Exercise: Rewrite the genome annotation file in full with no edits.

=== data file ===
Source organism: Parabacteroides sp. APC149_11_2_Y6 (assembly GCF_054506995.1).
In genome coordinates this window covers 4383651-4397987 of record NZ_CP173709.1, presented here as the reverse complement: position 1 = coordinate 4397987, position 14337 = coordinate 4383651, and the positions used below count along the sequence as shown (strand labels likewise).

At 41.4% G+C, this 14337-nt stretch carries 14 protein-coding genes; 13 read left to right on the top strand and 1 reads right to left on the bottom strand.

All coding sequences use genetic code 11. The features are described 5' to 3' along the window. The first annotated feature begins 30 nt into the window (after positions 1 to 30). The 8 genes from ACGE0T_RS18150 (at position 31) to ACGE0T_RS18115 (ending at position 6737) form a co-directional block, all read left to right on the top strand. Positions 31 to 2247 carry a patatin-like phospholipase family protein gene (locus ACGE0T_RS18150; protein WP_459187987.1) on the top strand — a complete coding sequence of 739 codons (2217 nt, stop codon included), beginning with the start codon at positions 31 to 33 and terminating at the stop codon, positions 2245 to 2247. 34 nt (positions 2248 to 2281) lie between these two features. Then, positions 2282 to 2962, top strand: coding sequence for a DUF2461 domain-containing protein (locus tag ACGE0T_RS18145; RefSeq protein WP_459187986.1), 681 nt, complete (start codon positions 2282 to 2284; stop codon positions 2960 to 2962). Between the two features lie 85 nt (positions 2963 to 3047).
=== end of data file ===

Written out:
Source organism: Parabacteroides sp. APC149_11_2_Y6 (assembly GCF_054506995.1).
In genome coordinates this window covers 4383651-4397987 of record NZ_CP173709.1, presented here as the reverse complement: position 1 = coordinate 4397987, position 14337 = coordinate 4383651, and the positions used below count along the sequence as shown (strand labels likewise).

At 41.4% G+C, this 14337-nt stretch carries 14 protein-coding genes; 13 read left to right on the top strand and 1 reads right to left on the bottom strand.

All coding sequences use genetic code 11. The features are described 5' to 3' along the window. The first annotated feature begins 30 nt into the window (after positions 1 to 30). The 8 genes from ACGE0T_RS18150 (at position 31) to ACGE0T_RS18115 (ending at position 6737) form a co-directional block, all read left to right on the top strand. Positions 31 to 2247 carry a patatin-like phospholipase family protein gene (locus ACGE0T_RS18150; protein WP_459187987.1) on the top strand — a complete coding sequence of 739 codons (2217 nt, stop codon included), beginning with the start codon at positions 31 to 33 and terminating at the stop codon, positions 2245 to 2247. 34 nt (positions 2248 to 2281) lie between these two features. Then, positions 2282 to 2962, top strand: coding sequence for a DUF2461 domain-containing protein (locus tag ACGE0T_RS18145; RefSeq protein WP_459187986.1), 681 nt, complete (start codon positions 2282 to 2284; stop codon positions 2960 to 2962). Between the two features lie 85 nt (positions 2963 to 3047).